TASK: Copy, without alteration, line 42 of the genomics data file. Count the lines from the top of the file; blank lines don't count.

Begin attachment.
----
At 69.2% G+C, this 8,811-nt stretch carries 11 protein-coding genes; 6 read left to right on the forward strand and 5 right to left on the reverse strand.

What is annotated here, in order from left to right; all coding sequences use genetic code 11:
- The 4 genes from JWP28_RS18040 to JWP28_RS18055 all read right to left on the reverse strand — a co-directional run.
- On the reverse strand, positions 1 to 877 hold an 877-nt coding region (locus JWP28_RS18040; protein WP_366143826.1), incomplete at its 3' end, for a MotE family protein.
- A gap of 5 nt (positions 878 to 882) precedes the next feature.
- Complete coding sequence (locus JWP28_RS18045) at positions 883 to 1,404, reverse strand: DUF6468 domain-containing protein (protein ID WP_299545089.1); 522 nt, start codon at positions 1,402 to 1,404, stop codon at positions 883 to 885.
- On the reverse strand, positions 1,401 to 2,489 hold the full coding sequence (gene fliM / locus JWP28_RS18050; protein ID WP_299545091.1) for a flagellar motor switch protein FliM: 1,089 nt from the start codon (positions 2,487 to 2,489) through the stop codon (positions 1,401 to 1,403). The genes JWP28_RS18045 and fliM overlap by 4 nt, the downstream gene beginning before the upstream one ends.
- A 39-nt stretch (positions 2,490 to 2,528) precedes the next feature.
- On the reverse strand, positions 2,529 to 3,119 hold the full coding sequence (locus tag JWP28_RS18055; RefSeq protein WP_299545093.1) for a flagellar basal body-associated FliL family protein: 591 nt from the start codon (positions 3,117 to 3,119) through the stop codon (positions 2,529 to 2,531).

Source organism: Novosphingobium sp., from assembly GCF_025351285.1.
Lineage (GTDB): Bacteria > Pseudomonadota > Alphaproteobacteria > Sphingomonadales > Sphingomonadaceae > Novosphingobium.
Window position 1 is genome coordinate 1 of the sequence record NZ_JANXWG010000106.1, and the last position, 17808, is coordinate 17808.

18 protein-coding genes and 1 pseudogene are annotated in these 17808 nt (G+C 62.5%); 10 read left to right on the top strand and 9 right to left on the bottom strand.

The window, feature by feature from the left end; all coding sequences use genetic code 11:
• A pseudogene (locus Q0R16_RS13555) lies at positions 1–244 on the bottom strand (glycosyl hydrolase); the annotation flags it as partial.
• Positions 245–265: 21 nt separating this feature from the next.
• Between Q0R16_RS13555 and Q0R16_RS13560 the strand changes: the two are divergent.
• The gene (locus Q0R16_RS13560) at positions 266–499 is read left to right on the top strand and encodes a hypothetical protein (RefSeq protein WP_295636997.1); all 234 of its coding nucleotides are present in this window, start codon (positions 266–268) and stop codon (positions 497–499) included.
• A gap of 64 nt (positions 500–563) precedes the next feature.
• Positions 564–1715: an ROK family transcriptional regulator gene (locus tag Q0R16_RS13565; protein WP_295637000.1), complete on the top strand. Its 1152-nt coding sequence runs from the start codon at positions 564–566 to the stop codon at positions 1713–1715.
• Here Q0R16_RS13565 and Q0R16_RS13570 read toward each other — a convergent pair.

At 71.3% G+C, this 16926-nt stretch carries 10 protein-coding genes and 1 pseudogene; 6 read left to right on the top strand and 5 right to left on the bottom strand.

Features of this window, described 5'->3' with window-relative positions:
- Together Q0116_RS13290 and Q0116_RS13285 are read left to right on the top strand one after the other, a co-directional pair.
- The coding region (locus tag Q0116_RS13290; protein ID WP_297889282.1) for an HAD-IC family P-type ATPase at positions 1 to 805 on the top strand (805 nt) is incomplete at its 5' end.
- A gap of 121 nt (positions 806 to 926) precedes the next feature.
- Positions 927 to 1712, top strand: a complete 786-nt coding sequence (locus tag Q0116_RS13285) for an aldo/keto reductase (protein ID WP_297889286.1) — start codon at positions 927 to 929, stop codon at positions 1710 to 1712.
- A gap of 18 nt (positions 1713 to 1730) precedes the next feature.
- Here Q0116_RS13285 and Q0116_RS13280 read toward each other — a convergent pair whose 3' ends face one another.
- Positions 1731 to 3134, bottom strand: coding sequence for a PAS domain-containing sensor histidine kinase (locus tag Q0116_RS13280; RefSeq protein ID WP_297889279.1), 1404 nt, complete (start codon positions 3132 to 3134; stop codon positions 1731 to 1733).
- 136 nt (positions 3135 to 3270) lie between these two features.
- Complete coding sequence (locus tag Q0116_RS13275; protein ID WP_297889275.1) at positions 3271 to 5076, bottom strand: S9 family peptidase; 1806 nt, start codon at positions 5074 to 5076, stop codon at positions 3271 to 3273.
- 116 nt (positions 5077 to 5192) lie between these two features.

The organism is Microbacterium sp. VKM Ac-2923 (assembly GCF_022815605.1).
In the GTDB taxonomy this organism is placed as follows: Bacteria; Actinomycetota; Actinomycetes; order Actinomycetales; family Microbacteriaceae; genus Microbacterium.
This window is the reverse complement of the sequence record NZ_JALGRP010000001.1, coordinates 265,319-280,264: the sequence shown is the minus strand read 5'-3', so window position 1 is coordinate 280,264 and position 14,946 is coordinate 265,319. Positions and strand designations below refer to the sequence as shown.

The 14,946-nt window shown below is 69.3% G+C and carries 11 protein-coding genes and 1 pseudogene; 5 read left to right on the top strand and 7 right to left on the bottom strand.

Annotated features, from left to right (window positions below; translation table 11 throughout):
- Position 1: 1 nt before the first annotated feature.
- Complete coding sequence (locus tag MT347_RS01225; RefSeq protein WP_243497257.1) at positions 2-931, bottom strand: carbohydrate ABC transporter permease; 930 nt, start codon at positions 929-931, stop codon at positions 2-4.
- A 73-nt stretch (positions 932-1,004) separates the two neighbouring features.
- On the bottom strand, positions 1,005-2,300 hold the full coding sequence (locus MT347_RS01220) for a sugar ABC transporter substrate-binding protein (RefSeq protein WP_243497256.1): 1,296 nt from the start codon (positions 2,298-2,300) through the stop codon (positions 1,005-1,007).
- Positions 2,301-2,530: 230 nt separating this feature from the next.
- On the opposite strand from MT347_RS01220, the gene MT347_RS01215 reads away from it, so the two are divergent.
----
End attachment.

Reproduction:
- On the bottom strand, positions 1,005-2,300 hold the full coding sequence (locus MT347_RS01220) for a sugar ABC transporter substrate-binding protein (RefSeq protein WP_243497256.1): 1,296 nt from the start codon (positions 2,298-2,300) through the stop codon (positions 1,005-1,007).